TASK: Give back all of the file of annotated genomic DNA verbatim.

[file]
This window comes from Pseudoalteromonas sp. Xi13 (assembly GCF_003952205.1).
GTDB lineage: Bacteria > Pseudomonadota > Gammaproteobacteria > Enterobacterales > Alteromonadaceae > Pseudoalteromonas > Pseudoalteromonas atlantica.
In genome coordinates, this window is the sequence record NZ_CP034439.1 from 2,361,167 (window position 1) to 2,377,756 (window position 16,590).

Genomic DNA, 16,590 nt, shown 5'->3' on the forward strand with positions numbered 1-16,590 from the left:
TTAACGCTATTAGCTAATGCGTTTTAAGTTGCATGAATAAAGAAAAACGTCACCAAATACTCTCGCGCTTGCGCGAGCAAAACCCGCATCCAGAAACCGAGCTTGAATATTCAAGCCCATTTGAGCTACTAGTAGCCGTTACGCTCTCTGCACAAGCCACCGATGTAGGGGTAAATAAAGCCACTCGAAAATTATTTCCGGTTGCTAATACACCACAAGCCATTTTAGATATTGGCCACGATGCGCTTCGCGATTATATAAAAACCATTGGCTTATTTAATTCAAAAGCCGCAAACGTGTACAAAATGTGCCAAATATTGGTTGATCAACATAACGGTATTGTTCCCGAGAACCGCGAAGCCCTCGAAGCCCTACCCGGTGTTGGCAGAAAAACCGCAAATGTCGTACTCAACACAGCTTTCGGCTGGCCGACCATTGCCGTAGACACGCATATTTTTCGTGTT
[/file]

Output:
This window comes from Pseudoalteromonas sp. Xi13 (assembly GCF_003952205.1).
GTDB lineage: Bacteria > Pseudomonadota > Gammaproteobacteria > Enterobacterales > Alteromonadaceae > Pseudoalteromonas > Pseudoalteromonas atlantica.
In genome coordinates, this window is the sequence record NZ_CP034439.1 from 2,361,167 (window position 1) to 2,377,756 (window position 16,590).

Genomic DNA, 16,590 nt, shown 5'->3' on the forward strand with positions numbered 1-16,590 from the left:
TTAACGCTATTAGCTAATGCGTTTTAAGTTGCATGAATAAAGAAAAACGTCACCAAATACTCTCGCGCTTGCGCGAGCAAAACCCGCATCCAGAAACCGAGCTTGAATATTCAAGCCCATTTGAGCTACTAGTAGCCGTTACGCTCTCTGCACAAGCCACCGATGTAGGGGTAAATAAAGCCACTCGAAAATTATTTCCGGTTGCTAATACACCACAAGCCATTTTAGATATTGGCCACGATGCGCTTCGCGATTATATAAAAACCATTGGCTTATTTAATTCAAAAGCCGCAAACGTGTACAAAATGTGCCAAATATTGGTTGATCAACATAACGGTATTGTTCCCGAGAACCGCGAAGCCCTCGAAGCCCTACCCGGTGTTGGCAGAAAAACCGCAAATGTCGTACTCAACACAGCTTTCGGCTGGCCGACCATTGCCGTAGACACGCATATTTTTCGTGTT